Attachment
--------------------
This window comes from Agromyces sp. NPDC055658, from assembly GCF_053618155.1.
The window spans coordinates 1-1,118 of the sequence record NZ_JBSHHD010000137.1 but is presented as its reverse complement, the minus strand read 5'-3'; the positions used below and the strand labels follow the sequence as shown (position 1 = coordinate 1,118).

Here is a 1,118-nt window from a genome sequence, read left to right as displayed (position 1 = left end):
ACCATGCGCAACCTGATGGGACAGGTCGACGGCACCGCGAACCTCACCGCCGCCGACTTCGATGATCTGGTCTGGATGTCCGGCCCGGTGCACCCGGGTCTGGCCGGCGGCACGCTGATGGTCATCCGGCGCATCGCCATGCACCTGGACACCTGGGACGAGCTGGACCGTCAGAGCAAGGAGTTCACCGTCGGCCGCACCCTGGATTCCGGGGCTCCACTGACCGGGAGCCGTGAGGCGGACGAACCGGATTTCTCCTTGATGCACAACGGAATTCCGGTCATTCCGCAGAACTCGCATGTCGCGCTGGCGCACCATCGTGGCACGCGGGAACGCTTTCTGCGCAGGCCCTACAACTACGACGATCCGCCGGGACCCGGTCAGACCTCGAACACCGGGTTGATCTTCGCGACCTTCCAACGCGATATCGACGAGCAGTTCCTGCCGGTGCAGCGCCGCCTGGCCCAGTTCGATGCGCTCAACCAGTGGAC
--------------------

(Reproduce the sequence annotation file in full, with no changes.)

This window comes from Agromyces sp. NPDC055658, from assembly GCF_053618155.1.
The window spans coordinates 1-1,118 of the sequence record NZ_JBSHHD010000137.1 but is presented as its reverse complement, the minus strand read 5'-3'; the positions used below and the strand labels follow the sequence as shown (position 1 = coordinate 1,118).

Here is a 1,118-nt window from a genome sequence, read left to right as displayed (position 1 = left end):
ACCATGCGCAACCTGATGGGACAGGTCGACGGCACCGCGAACCTCACCGCCGCCGACTTCGATGATCTGGTCTGGATGTCCGGCCCGGTGCACCCGGGTCTGGCCGGCGGCACGCTGATGGTCATCCGGCGCATCGCCATGCACCTGGACACCTGGGACGAGCTGGACCGTCAGAGCAAGGAGTTCACCGTCGGCCGCACCCTGGATTCCGGGGCTCCACTGACCGGGAGCCGTGAGGCGGACGAACCGGATTTCTCCTTGATGCACAACGGAATTCCGGTCATTCCGCAGAACTCGCATGTCGCGCTGGCGCACCATCGTGGCACGCGGGAACGCTTTCTGCGCAGGCCCTACAACTACGACGATCCGCCGGGACCCGGTCAGACCTCGAACACCGGGTTGATCTTCGCGACCTTCCAACGCGATATCGACGAGCAGTTCCTGCCGGTGCAGCGCCGCCTGGCCCAGTTCGATGCGCTCAACCAGTGGAC